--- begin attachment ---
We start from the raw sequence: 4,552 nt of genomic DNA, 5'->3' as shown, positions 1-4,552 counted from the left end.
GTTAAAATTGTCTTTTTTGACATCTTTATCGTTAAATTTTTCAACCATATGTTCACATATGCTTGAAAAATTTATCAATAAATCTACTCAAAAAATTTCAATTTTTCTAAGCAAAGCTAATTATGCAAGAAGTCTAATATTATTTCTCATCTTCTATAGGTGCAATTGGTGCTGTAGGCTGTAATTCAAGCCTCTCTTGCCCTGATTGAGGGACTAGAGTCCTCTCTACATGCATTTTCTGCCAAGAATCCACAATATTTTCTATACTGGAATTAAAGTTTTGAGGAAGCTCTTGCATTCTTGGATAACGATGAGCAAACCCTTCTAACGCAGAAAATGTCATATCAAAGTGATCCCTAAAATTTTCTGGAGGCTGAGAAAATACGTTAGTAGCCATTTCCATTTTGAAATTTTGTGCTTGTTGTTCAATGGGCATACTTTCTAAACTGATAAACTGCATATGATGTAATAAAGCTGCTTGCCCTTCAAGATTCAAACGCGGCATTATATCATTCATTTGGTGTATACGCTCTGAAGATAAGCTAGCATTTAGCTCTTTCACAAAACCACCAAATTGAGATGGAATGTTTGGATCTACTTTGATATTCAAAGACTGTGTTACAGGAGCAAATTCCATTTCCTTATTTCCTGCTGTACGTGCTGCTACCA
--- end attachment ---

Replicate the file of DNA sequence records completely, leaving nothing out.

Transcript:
We start from the raw sequence: 4,552 nt of genomic DNA, 5'->3' as shown, positions 1-4,552 counted from the left end.
GTTAAAATTGTCTTTTTTGACATCTTTATCGTTAAATTTTTCAACCATATGTTCACATATGCTTGAAAAATTTATCAATAAATCTACTCAAAAAATTTCAATTTTTCTAAGCAAAGCTAATTATGCAAGAAGTCTAATATTATTTCTCATCTTCTATAGGTGCAATTGGTGCTGTAGGCTGTAATTCAAGCCTCTCTTGCCCTGATTGAGGGACTAGAGTCCTCTCTACATGCATTTTCTGCCAAGAATCCACAATATTTTCTATACTGGAATTAAAGTTTTGAGGAAGCTCTTGCATTCTTGGATAACGATGAGCAAACCCTTCTAACGCAGAAAATGTCATATCAAAGTGATCCCTAAAATTTTCTGGAGGCTGAGAAAATACGTTAGTAGCCATTTCCATTTTGAAATTTTGTGCTTGTTGTTCAATGGGCATACTTTCTAAACTGATAAACTGCATATGATGTAATAAAGCTGCTTGCCCTTCAAGATTCAAACGCGGCATTATATCATTCATTTGGTGTATACGCTCTGAAGATAAGCTAGCATTTAGCTCTTTCACAAAACCACCAAATTGAGATGGAATGTTTGGATCTACTTTGATATTCAAAGACTGTGTTACAGGAGCAAATTCCATTTCCTTATTTCCTGCTGTACGTGCTGCTACCA